The Foreign Service Journal, November 2023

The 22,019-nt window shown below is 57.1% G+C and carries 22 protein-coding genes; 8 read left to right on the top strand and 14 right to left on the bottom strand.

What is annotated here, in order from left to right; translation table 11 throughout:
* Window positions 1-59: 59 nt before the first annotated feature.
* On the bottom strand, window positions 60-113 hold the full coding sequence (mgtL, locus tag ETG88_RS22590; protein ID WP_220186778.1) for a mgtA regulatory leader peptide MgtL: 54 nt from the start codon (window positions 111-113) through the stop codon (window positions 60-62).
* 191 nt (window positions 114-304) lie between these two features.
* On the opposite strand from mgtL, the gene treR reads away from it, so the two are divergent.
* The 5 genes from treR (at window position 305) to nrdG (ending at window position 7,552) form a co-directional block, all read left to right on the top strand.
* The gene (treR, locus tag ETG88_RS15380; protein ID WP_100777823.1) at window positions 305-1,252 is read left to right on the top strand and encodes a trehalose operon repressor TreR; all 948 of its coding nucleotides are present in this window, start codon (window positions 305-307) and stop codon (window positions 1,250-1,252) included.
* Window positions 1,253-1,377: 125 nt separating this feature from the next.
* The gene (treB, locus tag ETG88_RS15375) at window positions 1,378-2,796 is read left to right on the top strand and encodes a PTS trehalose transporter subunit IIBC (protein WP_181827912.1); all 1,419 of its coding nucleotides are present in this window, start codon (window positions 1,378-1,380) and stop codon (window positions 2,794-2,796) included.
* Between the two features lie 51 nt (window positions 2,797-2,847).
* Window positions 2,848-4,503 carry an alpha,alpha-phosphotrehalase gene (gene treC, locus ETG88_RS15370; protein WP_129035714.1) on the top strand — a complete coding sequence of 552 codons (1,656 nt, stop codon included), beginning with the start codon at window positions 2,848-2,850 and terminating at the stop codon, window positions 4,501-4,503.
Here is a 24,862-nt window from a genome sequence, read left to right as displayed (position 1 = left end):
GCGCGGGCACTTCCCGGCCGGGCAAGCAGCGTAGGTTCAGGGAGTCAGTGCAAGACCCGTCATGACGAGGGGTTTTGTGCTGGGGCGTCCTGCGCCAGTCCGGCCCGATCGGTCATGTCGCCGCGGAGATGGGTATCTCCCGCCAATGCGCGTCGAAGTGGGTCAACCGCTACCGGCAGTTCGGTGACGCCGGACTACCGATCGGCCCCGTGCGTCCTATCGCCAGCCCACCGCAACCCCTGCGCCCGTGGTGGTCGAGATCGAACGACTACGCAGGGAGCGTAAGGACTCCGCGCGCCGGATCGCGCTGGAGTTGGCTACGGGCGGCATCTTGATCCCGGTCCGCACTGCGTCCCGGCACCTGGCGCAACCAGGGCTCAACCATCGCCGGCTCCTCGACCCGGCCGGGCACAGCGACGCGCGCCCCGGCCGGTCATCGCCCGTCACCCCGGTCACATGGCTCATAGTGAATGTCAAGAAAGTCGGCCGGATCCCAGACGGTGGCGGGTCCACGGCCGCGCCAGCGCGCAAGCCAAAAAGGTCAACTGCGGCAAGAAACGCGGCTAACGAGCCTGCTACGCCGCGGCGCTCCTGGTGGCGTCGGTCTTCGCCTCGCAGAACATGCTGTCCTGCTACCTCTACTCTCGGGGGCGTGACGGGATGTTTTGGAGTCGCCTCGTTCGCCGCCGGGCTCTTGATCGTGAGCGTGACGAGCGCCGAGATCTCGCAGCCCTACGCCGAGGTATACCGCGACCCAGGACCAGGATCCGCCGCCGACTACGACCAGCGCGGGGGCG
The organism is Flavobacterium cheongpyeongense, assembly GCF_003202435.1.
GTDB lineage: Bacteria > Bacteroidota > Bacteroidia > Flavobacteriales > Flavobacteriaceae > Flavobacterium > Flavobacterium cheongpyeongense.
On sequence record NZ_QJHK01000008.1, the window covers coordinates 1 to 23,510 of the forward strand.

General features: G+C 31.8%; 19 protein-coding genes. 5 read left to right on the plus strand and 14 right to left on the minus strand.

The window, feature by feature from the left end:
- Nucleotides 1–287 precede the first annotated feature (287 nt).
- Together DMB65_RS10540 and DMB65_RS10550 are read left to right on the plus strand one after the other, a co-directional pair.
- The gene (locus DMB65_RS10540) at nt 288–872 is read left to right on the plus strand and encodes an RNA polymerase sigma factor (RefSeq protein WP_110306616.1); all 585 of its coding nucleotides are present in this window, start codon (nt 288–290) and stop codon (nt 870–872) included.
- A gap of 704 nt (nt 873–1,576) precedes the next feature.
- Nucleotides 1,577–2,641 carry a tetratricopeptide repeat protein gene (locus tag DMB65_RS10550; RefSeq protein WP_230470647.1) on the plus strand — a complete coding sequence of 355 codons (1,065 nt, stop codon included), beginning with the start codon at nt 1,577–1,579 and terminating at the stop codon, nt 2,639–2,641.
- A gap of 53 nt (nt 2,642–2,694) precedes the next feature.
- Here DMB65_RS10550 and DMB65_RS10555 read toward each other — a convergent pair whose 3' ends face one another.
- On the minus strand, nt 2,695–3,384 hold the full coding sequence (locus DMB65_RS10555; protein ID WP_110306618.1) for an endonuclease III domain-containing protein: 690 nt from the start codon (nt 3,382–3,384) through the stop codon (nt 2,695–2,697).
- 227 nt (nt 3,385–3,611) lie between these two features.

THE FOREIGN SERVICE JOURNAL | NOVEMBER 2023 71 Wis.; his in-laws Col. William A. Krantz (and wife Alice) of Williamsburg, Va., Dr. William A. Krantz, Jr. (and wife Allison) of Morgantown, W.V., Heidi K. Boyd (and husband Jay) of Shepherdstown, W.V., nephews Alex, Jacob, and Ethan, and nieces Gabrielle, Lauren, and Lena. He is also survived by the many members of his Foreign Service community, including friends, mentors, and Foreign Service nationals who served with him. Of particular note are the many younger FSOs whom Michael mentored and supported as they built careers within what he regarded as the most important and rewarding profession one could have. Donations may be made in his memory to the Shenandoah National Park Trust to support his favorite place. n Christine O’Connor Fulena, 71, a retired Foreign Service specialist, died on Dec. 23, 2022, in Geneva, Switzerland. Born in 1951 in Ann Arbor, Mich., Ms. Fulena obtained a bachelor’s degree in the performing arts from American University in Washington, D.C., and a paralegal diploma from Georgetown University. After a few months working on Capitol Hill, she joined the Foreign Service as an office management specialist in 1977. Ms. Fulena’s first assignment was with the U.S. Delegation to the Multilateral Trade Negotiations/General Agreement on Tariffs and Trade (now the World Trade Organization) in Geneva, followed by assignments with the U.S. embassies in Bogotá, Port Louis, Brussels, and Mogadishu. She was next posted to Washington, to the department’s Near East and South Asia Bureau, and subsequently served at the Foreign Service Institute as an instructor. Then followed assignments with the U.S. Mission to the United Nations in Geneva, where, in 1995, Ms. Fulena was named Foreign Service Secretary of the Year for her work in the Refugee and Migration Affairs office, and with the U.S. Mission to the Organization for Economic Cooperation and Development in Paris. She then served in Port-au-Prince, Rome, Paris, and finally, again, with the U.S. Mission to the United Nations in Geneva. Ms. Fulena and her family retired in Geneva in 2017 after a 40-year career in the Foreign Service. During that time, she proudly served as OMS to six ambassadors at five posts in three different geographic regions. Ms. Fulena’s colleagues in the Foreign Service remember her as someone who made friends in the diplomatic community very quickly wherever she was posted. She was a solid, dependable team player, dedicated to and passionate about her work and about the Foreign Service, always willing and available to assist new arrivals at post if they had any problem, whether this was related to their work or was a personal problem such as their car breaking down after arrival at post. In addition to Port Louis, where she met and married her husband, Poolust (Udai) Fulena, in 1983, and Brussels where her daughter, Yasmine Nicole, was born in 1986, Ms. Fulena had a vivid recollection of Bogotá—her second tour in the Foreign Service—because soon after her arrival there, the U.S. ambassador and several other ambassadors were taken hostage by guerrillas while they were attending an official reception. She also remembered her assignment in the Near East and South Asia Bureau because Iraq’s invasion of Kuwait, Operation Desert Storm, and the subsequent peace process took place during that period, and her assignment to Geneva, where she launched the mission’s Thanksgiving luncheon for her counterparts at other embassies. Outside work, Ms. Fulena enjoyed spending time with her family, touring museums, scuba diving, downhill skiing, and sculling. She is survived by her husband; her daughter; three siblings: Valerie Clark, Amy O’Connor, and Christopher O’Connor; five nieces and nephews; and numerous in-laws in Mauritius. n Douglas Gordon Hartley, 89, a retired Foreign Service officer, passed away on July 14, 2023, in Scarborough, Maine, surrounded by family and friends. Mr. Hartley was born in London on March 25, 1934. His parents, both American citizens, came to England in 1927 and lived near Egham, Surrey. With the advent of World War II, his father, Gordon Hartley, stayed in England and joined the Coldstream Guards. He, sister Libby, and his mother (who was from Baltimore) sailed aboard a U.S. flag vessel, the Manhattan, to the United States where the family settled for the war’s duration. He attended Gilman School. In 1945 his father was demobilized, briefly returning to the U.S. before accompanying his son to England, where Mr. Hartley went to St. Leonard’s elementary school in Hastings. He then went on to Eton College for four years, an experience that, while not always easy, shaped his life. In 1948, when Mr. Hartley was 14 years old, his father died of a heart attack while on holiday in Italy. Mr. Hartley left England in 1951 to attend Harvard University, graduating in 1955. In March 1956, he married Deborah Wait of Boston. That same year, he joined the U.S. Foreign Service and, over the course of a 30-year career, served in